Seized South African farmlands ‘to be shared by all’ says Cyril Ramaphosa
Dutch settlers landed in the Cape of Good Hope in 1652 and began setting up farms in and around Cape Town. In 1795, the British occupied the region, sparking a long-running conflict with the original Dutch settlers, known as the Boers. This resulted in two Anglo-Boer wars. After the second war, the British unified the colonies into a single country called the Union of South Africa.The 1913 Natives’ Land Act allocated only 8% of the land for black people. Whereas the white people, who were in minority, owned 90% of the land. The act formed an essential part of the South African legal framework for land control up until the fall of Apartheid in 1991.
The African National Congress (ANC), which has ruled South Africa since the fall of apartheid, promised reforms to redress racial disparities in land ownership. Despite more than 20 years of ANC rule, whites still own most of South Africa’s land.
Earlier this year, the Economic Freedom Fighters (EFF) party’s motion seeking to change the constitution to allow for land reform was backed by ANU and passed. However, the government is yet to work out the details of the implementation process. President Ramaphosa said expropriation without compensation will be one of the measures used by the government to speed up redistribution.
South African President Cyril Ramaphosa warned the UN General Assembly that his government is planning to implement controversial reforms to correct racially skewed land-ownership patterns.
According to the President, the ruling African National Congress (ANC) is currently holding consultations on the reform that had previously evoked widespread outrage across the international community
“Nelson Mandela’s vision continues to guide us as we seek to improve the lives of our people in many ways,” Ramaphosa said. “We have started a comprehensive dialogue on the question of land reforms, as we seek ways to guarantee the land is shared by all.”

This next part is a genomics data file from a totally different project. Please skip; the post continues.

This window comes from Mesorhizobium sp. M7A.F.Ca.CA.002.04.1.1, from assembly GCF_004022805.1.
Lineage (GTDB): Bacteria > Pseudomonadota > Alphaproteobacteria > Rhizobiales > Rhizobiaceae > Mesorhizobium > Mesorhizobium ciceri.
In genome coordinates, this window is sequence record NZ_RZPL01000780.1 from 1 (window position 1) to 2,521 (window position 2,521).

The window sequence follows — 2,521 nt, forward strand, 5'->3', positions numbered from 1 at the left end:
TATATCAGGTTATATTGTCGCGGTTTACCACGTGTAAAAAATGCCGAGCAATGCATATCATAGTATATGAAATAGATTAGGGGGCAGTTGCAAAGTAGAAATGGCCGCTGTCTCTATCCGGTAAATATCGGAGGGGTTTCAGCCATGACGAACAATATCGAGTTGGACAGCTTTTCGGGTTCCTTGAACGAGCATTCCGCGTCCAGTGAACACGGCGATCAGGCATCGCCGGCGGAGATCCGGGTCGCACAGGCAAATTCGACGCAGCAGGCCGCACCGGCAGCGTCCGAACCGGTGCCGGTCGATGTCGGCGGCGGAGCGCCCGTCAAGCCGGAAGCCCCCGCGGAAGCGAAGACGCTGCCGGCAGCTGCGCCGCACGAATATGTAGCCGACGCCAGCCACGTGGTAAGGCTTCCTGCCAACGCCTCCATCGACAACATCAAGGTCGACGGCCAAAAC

Earlier this year, the ANC proposed a constitutional amendment that would give the government a legal right to seize and redistribute farmlands without any compensation for owners. The draft reform triggered heated international debate along with multiple media reports of alleged violence against South African white farmers, including murders.
According to government data, more than 77 percent of South African farms and agricultural holdings are owned by white citizens with only four percent of lands belonging to black South Africans. The overall population of country is comprised by nine percent white people and 76 percent black people.
The reform has also raised deep concern among international investors, while the country’s ruling party has sought to reassure that the move will be lawful and will not threaten stability. Earlier this month, agricultural confidence and land prices in South Africa declined to the lowest in more than two years, according to the Agbiz/IDC agribusiness confidence index.
Speaking to the UN General Assembly, Ramaphosa announced plans to spend 50 billion rand ($3.52 billion) of “reprioritized expenditure and new project-level funding” to turn around South Africa’s economy.
The president also commented on Donald Trump’s America First policy, saying that no country can prosper at the expense of millions of others. “We must take collective responsibility for the development of all nations,” Ramaphosa added
Our assessment is that the effects of land reform experienced in Zimbabwe will manifest in South Africa. We believe that while implementing the policy, the ANU must build partnerships between farmers and communities that claim land. Counter measures should be adopted to ensure that the overall food production is not compromised.